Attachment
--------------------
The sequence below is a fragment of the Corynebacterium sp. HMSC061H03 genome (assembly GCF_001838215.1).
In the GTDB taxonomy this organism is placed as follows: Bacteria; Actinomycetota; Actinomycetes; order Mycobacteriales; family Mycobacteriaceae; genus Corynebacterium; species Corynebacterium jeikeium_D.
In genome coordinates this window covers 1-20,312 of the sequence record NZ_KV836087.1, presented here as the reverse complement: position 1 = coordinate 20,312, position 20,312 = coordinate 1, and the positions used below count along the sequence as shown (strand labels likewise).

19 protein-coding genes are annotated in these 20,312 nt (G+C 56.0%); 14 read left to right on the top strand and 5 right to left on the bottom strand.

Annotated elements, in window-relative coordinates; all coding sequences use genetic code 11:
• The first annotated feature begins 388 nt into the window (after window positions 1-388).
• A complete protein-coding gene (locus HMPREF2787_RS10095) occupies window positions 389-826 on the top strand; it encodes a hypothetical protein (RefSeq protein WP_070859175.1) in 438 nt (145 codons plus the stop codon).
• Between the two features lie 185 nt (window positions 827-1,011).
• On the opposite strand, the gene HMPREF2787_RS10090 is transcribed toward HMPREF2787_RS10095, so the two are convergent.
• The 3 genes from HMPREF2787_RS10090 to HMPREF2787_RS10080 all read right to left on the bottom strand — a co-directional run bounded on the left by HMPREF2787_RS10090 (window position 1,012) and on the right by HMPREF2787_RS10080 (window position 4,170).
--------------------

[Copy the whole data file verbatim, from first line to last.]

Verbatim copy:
The sequence below is a fragment of the Corynebacterium sp. HMSC061H03 genome (assembly GCF_001838215.1).
In the GTDB taxonomy this organism is placed as follows: Bacteria; Actinomycetota; Actinomycetes; order Mycobacteriales; family Mycobacteriaceae; genus Corynebacterium; species Corynebacterium jeikeium_D.
In genome coordinates this window covers 1-20,312 of the sequence record NZ_KV836087.1, presented here as the reverse complement: position 1 = coordinate 20,312, position 20,312 = coordinate 1, and the positions used below count along the sequence as shown (strand labels likewise).

19 protein-coding genes are annotated in these 20,312 nt (G+C 56.0%); 14 read left to right on the top strand and 5 right to left on the bottom strand.

Annotated elements, in window-relative coordinates; all coding sequences use genetic code 11:
• The first annotated feature begins 388 nt into the window (after window positions 1-388).
• A complete protein-coding gene (locus HMPREF2787_RS10095) occupies window positions 389-826 on the top strand; it encodes a hypothetical protein (RefSeq protein WP_070859175.1) in 438 nt (145 codons plus the stop codon).
• Between the two features lie 185 nt (window positions 827-1,011).
• On the opposite strand, the gene HMPREF2787_RS10090 is transcribed toward HMPREF2787_RS10095, so the two are convergent.
• The 3 genes from HMPREF2787_RS10090 to HMPREF2787_RS10080 all read right to left on the bottom strand — a co-directional run bounded on the left by HMPREF2787_RS10090 (window position 1,012) and on the right by HMPREF2787_RS10080 (window position 4,170).